SD 4HL - This was a German HEAT (High Explosive Anti-Tank) bomb for use against tanks and other vehicles. The HL in the name stands for (Hohlladung) or shaped charge in English. The body of the bomb was cast iron with an inverted metal cone inside and explosives were poured through the base and formed around the cone. The tail was sheet steel and was of a ring strut type with four longitudinal struts spot welded to the ring with each strut forming one tail fin. The tail was then secured to the body by means of four prongs punched into the body of the bomb. On impact, the nose fuze created an electric current which was passed via internal electric leads to the detonator which triggered the gaine and set off the main charge.[1]

SD 10 A[edit]

SD 10 A - Was a German made fragmentation bomb and there were two variants the Type I and Type II. They differed in their construction details but their dimensions and performance were similar.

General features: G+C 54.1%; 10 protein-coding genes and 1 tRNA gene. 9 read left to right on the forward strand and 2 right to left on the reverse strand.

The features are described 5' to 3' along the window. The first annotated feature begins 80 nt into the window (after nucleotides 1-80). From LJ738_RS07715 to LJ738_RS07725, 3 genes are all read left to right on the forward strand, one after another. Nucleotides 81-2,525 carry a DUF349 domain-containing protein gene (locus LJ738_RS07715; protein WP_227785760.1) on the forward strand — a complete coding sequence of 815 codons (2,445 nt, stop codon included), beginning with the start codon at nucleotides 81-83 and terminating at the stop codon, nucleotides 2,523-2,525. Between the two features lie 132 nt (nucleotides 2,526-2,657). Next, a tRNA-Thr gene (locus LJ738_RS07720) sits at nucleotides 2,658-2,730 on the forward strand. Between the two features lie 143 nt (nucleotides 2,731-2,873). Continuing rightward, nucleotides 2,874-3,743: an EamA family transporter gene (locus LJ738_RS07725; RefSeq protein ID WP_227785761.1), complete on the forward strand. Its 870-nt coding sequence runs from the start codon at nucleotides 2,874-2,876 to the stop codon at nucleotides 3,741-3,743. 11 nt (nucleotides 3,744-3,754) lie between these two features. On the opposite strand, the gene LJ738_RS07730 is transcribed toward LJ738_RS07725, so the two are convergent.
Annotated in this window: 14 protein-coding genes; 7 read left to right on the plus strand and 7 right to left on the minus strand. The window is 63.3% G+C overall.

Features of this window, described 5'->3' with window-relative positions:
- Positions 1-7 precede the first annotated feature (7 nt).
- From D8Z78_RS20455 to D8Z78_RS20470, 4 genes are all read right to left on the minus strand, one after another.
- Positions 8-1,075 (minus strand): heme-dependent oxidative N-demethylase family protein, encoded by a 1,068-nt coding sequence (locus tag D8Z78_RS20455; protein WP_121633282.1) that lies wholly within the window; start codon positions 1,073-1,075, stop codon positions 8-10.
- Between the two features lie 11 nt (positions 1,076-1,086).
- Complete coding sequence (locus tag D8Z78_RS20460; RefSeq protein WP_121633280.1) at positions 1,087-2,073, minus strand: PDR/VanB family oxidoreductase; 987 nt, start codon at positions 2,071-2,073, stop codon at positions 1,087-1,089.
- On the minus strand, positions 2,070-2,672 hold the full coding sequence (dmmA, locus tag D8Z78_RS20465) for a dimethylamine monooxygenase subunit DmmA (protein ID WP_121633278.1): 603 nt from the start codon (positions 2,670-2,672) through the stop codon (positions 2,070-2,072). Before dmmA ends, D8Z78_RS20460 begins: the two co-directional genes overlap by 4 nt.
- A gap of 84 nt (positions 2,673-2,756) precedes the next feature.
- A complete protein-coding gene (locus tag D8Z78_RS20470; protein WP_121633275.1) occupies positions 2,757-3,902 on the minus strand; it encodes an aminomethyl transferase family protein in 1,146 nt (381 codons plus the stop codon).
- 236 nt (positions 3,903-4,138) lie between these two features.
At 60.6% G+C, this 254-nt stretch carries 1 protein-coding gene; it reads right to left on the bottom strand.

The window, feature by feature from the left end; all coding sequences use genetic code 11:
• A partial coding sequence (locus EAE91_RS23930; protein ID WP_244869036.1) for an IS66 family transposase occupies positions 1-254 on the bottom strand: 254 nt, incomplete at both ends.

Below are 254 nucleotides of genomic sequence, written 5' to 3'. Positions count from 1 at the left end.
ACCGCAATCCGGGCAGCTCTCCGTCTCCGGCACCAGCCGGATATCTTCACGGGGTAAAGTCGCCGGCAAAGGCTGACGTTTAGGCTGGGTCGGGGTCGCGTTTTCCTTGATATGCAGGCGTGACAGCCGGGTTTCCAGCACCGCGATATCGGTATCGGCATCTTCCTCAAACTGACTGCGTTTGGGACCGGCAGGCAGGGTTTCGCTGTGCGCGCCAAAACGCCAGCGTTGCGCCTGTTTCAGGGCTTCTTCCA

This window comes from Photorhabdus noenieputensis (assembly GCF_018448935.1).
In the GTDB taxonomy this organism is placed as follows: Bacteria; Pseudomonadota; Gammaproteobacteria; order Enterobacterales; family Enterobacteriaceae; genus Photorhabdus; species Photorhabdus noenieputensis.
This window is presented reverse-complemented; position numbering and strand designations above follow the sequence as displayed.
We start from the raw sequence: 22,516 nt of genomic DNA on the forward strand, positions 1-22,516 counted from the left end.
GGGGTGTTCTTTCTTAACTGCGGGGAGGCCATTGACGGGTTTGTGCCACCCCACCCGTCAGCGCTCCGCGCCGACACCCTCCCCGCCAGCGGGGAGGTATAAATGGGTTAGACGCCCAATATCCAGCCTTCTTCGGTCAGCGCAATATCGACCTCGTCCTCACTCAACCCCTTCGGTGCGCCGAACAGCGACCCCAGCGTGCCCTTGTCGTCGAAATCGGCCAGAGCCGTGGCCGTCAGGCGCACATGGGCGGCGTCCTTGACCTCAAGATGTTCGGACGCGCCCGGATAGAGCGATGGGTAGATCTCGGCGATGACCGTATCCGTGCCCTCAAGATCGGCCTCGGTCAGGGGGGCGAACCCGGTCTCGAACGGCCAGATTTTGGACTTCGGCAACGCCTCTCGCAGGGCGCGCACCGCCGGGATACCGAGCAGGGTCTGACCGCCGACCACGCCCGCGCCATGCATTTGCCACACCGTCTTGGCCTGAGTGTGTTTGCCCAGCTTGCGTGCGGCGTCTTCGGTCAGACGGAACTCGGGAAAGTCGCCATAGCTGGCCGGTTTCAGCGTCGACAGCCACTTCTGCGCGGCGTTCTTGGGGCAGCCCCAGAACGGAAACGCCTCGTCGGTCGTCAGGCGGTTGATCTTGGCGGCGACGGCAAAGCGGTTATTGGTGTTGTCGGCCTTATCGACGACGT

• Type I - This bomb had a parallel-sided body of cast steel with a thicker nose section that was centrally tapped to hold a nose fuze. There was also a tapered tail cone with 4 tail fins. The bombs were olive green in color with red stripes between the fins.
  • Type II - This bomb had both inner and outer drawn steel cases. Between the cases, there were 7 mm (0.28 in) steel cubes that were set in concrete for fragmentation and both shells were scarf jointed together at the nose. There were four steel supports welded between the inner and outer walls of the nose that acted as spacers and the center was tapped to hold a nose fuze. There was also a tapered tail cone with 4 tail fins.[1]

SD 10 FRZ[edit]

SD 10 FRZ - These were French made fragmentation bombs that the German's captured after the Fall of France. There were two variants comprising two sub-variants.[4] The descriptions in TM 9-1985-6, French and Italian Explosive Ordnance and TM 9-1985-2, German Explosive Ordnance match the 10kg (P) more closely than the 10kg (P.A). However, TM 9-1985-6 makes no mention of German service for either bomb and TM 9-1985-2 only has a description with no diagram or mention of the French model designations 10kg (P) or 10kg (P.A). Since they had similar dimensions and performance it's possible that they both could have been used.